Fortunately, the dogs settled in very quickly, no questions about the change in dog food or biscuits they have adapted to life in France very well, despite flea epidemics that hit the country year on year, but they have not been affected.
One's outlook on life will to a certain degree dictate how you adapt to such change. However much you think you love change, you need to give yourself time to adjust. I love change, lots of it and frequently. That's why I love working within a social media environment, it changes frequently, gives me new data and information to soak up and work with. I loved the idea of moving to France, planned it for years. I can honestly say that the planning got to the point that it was like looking over the edge of a cliff and there was nothing to prepare for how you would feel and react, I would just have to trust in the process that all would be well.
My husband likes change too, although he is not as fast paced as myself, having moved countries as a child, his family originated from the Indian Ocean and travelled to the UK and Canada. So while the moving aspect was not so arduous, the time required to mentally, emotionally and re-jig all that familiar stuff and adjust has been something that has had to take its own sweet time .... for both of us.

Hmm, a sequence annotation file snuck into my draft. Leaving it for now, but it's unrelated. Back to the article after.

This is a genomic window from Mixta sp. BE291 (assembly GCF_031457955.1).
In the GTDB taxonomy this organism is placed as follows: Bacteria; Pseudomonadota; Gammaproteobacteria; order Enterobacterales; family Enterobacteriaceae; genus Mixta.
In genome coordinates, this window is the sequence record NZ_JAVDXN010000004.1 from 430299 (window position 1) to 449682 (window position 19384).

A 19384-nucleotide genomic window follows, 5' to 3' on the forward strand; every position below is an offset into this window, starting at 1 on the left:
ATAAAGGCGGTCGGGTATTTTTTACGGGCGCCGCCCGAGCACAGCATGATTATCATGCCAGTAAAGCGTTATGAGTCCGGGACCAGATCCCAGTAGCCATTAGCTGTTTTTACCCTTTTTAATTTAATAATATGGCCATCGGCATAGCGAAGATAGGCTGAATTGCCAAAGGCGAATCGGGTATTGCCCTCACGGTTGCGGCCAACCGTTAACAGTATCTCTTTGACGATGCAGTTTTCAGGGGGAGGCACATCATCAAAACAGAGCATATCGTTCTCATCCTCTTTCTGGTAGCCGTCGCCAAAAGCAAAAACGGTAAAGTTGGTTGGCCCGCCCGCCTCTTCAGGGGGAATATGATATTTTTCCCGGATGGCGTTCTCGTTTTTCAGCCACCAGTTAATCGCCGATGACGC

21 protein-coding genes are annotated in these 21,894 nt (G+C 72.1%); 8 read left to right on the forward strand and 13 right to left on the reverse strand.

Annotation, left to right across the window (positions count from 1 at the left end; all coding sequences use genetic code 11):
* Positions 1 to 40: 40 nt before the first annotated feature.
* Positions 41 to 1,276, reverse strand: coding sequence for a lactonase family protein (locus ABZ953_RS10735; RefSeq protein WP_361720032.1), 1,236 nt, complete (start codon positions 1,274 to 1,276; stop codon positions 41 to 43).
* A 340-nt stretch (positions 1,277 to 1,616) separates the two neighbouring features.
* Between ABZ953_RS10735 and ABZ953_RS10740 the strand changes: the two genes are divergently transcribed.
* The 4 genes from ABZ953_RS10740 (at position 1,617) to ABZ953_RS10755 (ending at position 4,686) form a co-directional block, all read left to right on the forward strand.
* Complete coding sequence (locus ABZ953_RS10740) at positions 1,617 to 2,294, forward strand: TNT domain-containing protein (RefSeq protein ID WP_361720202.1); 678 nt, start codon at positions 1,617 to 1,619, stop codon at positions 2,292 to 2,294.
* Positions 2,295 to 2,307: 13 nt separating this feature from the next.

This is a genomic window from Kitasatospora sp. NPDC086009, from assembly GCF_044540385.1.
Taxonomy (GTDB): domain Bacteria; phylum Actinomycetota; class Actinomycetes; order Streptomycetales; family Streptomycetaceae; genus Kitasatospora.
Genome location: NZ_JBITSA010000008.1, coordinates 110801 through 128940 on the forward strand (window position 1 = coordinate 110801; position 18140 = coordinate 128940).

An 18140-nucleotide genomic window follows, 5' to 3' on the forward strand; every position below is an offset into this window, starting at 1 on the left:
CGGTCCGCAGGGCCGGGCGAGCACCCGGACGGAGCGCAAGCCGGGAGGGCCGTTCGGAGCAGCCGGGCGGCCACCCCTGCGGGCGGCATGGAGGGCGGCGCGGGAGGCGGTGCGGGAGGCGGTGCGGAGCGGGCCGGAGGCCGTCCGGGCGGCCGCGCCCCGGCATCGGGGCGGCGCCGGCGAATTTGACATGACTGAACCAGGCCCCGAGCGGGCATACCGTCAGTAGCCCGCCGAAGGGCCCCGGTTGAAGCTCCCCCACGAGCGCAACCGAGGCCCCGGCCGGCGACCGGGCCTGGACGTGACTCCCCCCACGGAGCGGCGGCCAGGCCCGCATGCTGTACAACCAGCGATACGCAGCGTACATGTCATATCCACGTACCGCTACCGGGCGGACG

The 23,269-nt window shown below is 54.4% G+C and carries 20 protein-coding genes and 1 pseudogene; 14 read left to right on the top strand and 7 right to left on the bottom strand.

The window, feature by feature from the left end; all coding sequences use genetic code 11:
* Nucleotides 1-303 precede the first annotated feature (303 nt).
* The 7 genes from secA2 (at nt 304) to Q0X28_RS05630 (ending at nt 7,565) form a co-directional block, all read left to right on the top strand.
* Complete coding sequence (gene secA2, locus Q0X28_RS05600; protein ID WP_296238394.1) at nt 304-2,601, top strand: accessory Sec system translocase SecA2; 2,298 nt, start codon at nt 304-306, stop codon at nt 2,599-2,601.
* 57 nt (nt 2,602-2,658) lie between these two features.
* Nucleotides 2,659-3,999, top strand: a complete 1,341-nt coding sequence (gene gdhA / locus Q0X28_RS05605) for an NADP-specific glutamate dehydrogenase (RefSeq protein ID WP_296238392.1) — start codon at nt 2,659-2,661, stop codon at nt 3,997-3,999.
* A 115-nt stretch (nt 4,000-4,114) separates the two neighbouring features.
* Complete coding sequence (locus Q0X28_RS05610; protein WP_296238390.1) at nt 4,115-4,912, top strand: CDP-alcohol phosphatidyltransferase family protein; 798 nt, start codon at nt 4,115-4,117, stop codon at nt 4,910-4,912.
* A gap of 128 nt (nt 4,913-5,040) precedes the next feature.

But optimism has always been my best friend. Negative situations and I look for a silver lining. What did I learn? What can I learn? As the years go by, I find the archives of Wisdom filling up more frequently and when negative stuff happens my inner knowledge finds a way of surfacing and there is less need to be so reactionary... that's when change is so much easier to deal with. No wonder moving to another country was more of a challenge - there's no inner wisdom to draw from. I have never moved country. Travelled to one yes, but have always returned to a 'base'.
France itself is so very different to what we are both used to in the UK... I refrain from using back home... because there is no back home, France IS our home. The events and actions that we did everyday back in the UK suddenly became a challenge. That crispy coating that I mentioned in the first paragraph is still ever present. Two years in though and our viewpoint is different. Instead of questioning why do the French things the way they do? We now learn to accept it. We have been part of a different culture, our society, our ideals, values have meant that we just naturally blended in with all things British. We have come from a country that has experienced big change, some for the good, some definitely not for the good. When you move, everything becomes questionable until you realise, that had we been born here, been part of Frances' rich tapestry of life, we would not be so questioning and completely accepting of what is France.
We have no guarantee that our future here in France will pan out how we want it. There are obstacles that could threaten our long term existence. We apply the mantra that nothing is insurmountable, where there is a will, there is a way and how can we make this work for us. And should we move again in the future for whatever reason those archives of wisdom will be fully stocked.